Sun Quiz Live is an interactive online show much like the quiz shows on tv but better thanks to a slick point and click interface and live text chat. You can even make some money off of it. No, I don’t get royalties.
I was drafted in at relatively late stages of this project to create a virtual studio for use behind the presenters. The kit powering the live chroma keying, switching between cameras and sets, is Newtek’s Tricaster system. Consequently, this meant using Lightwave, another Newtek product, to create the 3D sets. Well, technically. The plug-in for producing the end files only works with Lightwave. After a few experiments it became clear that it was quicker to use my knowledge of Mental Ray in Softimage vs learning the Lightwave renderer which appeared inadequate for our needs. A quick work around was to build the entire set in Softimage and move it into Lightwave complete with baked in textures and lighting.
I was pleased with the results, but I still think that set would be ruined by a bit of rain.
Apologies for those who dislike fuzzy looking jpegs. The image above is a screengrab of the video.
Last night, a new 3 parter started on BBC 4 for which I did the title sequence. It’s a tunnel of disembodied electric items roughly in order of when they came about or at least became popular. I put this together in a 3d composite in After Effects, made out of many many photographs, timed roughly to the music (Human League. Who could predict that?) Three versions of the sequence exist. Each is the same bar the ending which is themed for the 70s, 80s, and 90s respectively.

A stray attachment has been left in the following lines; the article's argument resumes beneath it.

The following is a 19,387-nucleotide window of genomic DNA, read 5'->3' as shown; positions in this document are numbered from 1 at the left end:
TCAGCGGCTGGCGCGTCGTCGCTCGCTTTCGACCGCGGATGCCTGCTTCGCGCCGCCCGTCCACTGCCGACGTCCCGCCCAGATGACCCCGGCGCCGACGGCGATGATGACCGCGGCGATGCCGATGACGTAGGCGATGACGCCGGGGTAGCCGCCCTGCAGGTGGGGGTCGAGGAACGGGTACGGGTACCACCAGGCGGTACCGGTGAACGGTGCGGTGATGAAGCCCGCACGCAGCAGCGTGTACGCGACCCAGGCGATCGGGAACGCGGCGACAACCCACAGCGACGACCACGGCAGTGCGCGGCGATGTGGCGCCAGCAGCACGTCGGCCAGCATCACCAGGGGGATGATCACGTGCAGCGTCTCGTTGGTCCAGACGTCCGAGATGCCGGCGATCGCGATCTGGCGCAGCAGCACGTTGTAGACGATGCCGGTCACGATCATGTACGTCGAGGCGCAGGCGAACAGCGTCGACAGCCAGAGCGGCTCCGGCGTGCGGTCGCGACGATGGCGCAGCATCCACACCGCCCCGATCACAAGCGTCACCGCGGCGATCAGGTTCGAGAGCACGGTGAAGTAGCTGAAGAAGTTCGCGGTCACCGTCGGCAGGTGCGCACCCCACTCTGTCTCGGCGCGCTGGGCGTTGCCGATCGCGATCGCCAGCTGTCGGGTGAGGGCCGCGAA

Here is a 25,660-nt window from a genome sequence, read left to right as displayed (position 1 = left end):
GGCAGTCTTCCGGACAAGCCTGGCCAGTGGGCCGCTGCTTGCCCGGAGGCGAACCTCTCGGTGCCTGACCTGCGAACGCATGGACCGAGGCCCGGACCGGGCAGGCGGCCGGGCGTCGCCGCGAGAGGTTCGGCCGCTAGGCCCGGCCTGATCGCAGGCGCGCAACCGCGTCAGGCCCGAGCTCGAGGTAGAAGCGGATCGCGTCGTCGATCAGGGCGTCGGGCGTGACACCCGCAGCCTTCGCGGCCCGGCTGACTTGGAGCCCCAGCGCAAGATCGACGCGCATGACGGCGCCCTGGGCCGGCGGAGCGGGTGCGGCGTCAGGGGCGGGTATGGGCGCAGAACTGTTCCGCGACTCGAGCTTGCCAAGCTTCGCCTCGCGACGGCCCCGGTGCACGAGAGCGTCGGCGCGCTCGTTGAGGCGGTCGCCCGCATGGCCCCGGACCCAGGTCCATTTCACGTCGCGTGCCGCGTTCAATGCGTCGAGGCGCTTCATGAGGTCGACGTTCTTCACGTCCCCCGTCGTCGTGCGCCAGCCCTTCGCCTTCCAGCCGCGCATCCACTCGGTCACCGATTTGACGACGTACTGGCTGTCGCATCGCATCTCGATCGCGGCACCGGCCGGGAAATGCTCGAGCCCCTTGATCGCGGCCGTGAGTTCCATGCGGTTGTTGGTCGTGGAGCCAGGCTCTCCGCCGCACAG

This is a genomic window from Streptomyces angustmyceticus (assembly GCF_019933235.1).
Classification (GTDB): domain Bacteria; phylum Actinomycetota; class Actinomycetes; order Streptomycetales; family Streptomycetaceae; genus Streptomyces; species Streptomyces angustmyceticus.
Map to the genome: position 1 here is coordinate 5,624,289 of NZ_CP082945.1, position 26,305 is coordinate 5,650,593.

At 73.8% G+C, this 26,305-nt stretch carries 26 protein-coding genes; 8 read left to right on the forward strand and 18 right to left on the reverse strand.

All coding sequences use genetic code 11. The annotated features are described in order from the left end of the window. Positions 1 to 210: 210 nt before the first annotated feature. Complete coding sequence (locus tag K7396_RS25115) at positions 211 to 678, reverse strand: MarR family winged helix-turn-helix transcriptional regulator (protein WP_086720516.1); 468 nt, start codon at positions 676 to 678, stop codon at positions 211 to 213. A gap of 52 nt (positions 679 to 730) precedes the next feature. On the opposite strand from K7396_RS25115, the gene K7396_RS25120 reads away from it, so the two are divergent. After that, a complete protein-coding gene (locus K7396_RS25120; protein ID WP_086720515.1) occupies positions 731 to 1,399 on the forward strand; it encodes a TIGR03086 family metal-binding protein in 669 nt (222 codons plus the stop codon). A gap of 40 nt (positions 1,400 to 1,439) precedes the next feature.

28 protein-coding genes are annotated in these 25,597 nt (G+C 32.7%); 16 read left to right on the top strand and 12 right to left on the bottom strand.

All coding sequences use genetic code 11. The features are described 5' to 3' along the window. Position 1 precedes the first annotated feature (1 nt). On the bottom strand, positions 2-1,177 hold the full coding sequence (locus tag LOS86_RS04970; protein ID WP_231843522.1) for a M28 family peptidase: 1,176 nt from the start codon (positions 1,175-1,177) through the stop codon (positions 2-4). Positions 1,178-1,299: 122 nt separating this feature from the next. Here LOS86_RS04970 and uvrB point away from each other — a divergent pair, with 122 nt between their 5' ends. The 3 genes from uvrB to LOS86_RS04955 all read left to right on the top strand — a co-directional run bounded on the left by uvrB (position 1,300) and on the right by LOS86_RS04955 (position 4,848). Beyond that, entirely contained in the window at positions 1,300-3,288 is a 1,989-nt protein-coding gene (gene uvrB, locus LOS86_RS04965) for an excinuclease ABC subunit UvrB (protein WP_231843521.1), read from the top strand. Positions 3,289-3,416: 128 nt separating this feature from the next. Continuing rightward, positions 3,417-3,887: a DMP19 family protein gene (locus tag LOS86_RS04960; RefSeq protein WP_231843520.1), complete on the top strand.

The show itself was interesting stuff. A technology obsessed family has their house converted to a 70s theme with no central heating, one bathroom and nary a modern gadget in sight. As the week goes on they are allowed such luxuries as a freezer in the kitchen, a colour TV (which promptly breaks), and a teasmade (yes that’s spelt correctly). Next week is the 80s, then the 90s the following week.
In my opinion this show works best as a study in family social behaviour rather than a trip down memory lane. The target audience of BBC 4 is old enough to remember all of it. Living in the 90s wasn’t that different technologically speaking to now so I’m interested to see how the family sticks together as they get closer and closer to the current decade.